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The IASB and the FASB and Their Role in the Accounting

FASB (Financial Accounting Standards Board) is the U.S.-based organization that issues Financial Accounting Statements (FAS) and other accounting pronouncements that constitute U.S. GAAP (Generally Accepted Accounting Principles). IASB (International Accounting Standards Board) was formed in 2001 as the successor to the IASC (International Accounting Standards Committee). IASB issues its series of accounting pronouncements under the label of International Financial Reporting Standards (IFRS) and these standards are widely used in many countries for purposes of financial reporting.

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In today’s increasingly international business environment, American (Certified Public Accountants) CPAs are frequently encountering IFRS as they serve U.S. subsidiaries of foreign companies and foreign subsidiaries of U.S. companies and they assist in cross-border transactions. Therefore there is increasing demand for a common system of accounting. Towards achieving that end, FASB and IASB have embarked on a process of convergence and its success will depend on responsible corporate governance, clear principles, and understandable rules.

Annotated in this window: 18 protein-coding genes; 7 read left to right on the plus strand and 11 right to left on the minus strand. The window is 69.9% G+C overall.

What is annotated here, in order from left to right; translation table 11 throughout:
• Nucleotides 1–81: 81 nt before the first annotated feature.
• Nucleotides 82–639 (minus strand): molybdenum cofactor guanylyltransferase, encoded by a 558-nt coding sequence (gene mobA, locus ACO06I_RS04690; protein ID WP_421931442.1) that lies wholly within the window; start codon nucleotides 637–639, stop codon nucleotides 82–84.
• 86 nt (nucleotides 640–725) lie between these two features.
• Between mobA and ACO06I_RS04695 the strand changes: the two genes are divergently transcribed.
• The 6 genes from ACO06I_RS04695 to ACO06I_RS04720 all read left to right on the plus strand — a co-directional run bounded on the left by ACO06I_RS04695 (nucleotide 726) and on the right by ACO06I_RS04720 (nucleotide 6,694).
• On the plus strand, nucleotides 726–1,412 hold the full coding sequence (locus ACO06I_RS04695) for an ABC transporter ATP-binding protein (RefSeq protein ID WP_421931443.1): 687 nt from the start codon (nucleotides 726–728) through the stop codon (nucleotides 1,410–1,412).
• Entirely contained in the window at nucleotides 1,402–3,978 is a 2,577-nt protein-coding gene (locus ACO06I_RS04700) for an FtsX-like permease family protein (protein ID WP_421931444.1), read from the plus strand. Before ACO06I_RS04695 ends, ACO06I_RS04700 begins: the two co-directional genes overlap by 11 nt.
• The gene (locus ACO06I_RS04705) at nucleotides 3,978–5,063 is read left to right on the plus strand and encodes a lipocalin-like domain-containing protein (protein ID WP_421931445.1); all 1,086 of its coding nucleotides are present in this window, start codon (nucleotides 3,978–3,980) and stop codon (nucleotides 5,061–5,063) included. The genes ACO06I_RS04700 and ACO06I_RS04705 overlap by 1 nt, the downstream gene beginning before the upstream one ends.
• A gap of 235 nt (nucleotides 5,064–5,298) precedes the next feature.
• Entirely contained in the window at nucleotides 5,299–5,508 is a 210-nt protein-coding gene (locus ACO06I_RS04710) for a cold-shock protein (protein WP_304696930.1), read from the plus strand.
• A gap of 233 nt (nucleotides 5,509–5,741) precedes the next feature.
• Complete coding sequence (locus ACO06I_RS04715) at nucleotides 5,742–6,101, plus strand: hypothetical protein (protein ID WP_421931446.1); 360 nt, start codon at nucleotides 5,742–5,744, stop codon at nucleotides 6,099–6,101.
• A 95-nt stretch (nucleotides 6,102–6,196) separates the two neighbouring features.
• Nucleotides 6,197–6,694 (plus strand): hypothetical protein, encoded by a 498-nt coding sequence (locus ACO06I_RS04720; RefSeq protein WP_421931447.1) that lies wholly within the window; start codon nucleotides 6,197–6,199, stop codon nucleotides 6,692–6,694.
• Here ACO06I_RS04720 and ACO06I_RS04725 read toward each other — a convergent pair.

History of FASB and IASB

The development of accounting standards in the United States began with the creation of the SEC in 1934 which was given powers to establish accounting standards in the US for public corporations to follow. The SEC delegated the task of establishing accounting standards to the AICPA’s Committee on Proclamation (CAP). In 1938, the CAP issued an initial 51 proclamations known as Accounting Research Bulletins that formed the basis of GAAP (Smith and Walter, 2005).